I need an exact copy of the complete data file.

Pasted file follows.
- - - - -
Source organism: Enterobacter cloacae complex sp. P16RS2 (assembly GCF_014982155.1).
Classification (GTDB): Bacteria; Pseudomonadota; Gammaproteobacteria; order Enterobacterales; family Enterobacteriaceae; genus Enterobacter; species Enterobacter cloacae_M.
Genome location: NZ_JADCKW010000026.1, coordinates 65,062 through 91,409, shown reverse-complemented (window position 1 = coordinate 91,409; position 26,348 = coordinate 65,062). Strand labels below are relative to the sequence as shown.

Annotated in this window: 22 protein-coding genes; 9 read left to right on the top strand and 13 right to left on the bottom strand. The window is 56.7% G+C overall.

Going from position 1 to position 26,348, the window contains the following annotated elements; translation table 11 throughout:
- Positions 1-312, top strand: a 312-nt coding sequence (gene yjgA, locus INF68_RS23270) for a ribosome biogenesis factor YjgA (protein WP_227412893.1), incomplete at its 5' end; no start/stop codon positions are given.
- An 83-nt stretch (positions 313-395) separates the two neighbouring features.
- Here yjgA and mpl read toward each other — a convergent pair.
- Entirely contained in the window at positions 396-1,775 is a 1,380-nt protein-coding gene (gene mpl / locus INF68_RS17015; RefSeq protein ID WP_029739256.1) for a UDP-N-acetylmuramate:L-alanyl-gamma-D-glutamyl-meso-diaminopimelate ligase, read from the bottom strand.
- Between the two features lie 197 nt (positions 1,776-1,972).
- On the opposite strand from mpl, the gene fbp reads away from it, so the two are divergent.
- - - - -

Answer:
Source organism: Enterobacter cloacae complex sp. P16RS2 (assembly GCF_014982155.1).
Classification (GTDB): Bacteria; Pseudomonadota; Gammaproteobacteria; order Enterobacterales; family Enterobacteriaceae; genus Enterobacter; species Enterobacter cloacae_M.
Genome location: NZ_JADCKW010000026.1, coordinates 65,062 through 91,409, shown reverse-complemented (window position 1 = coordinate 91,409; position 26,348 = coordinate 65,062). Strand labels below are relative to the sequence as shown.

Annotated in this window: 22 protein-coding genes; 9 read left to right on the top strand and 13 right to left on the bottom strand. The window is 56.7% G+C overall.

Going from position 1 to position 26,348, the window contains the following annotated elements; translation table 11 throughout:
- Positions 1-312, top strand: a 312-nt coding sequence (gene yjgA, locus INF68_RS23270) for a ribosome biogenesis factor YjgA (protein WP_227412893.1), incomplete at its 5' end; no start/stop codon positions are given.
- An 83-nt stretch (positions 313-395) separates the two neighbouring features.
- Here yjgA and mpl read toward each other — a convergent pair.
- Entirely contained in the window at positions 396-1,775 is a 1,380-nt protein-coding gene (gene mpl / locus INF68_RS17015; RefSeq protein ID WP_029739256.1) for a UDP-N-acetylmuramate:L-alanyl-gamma-D-glutamyl-meso-diaminopimelate ligase, read from the bottom strand.
- Between the two features lie 197 nt (positions 1,776-1,972).
- On the opposite strand from mpl, the gene fbp reads away from it, so the two are divergent.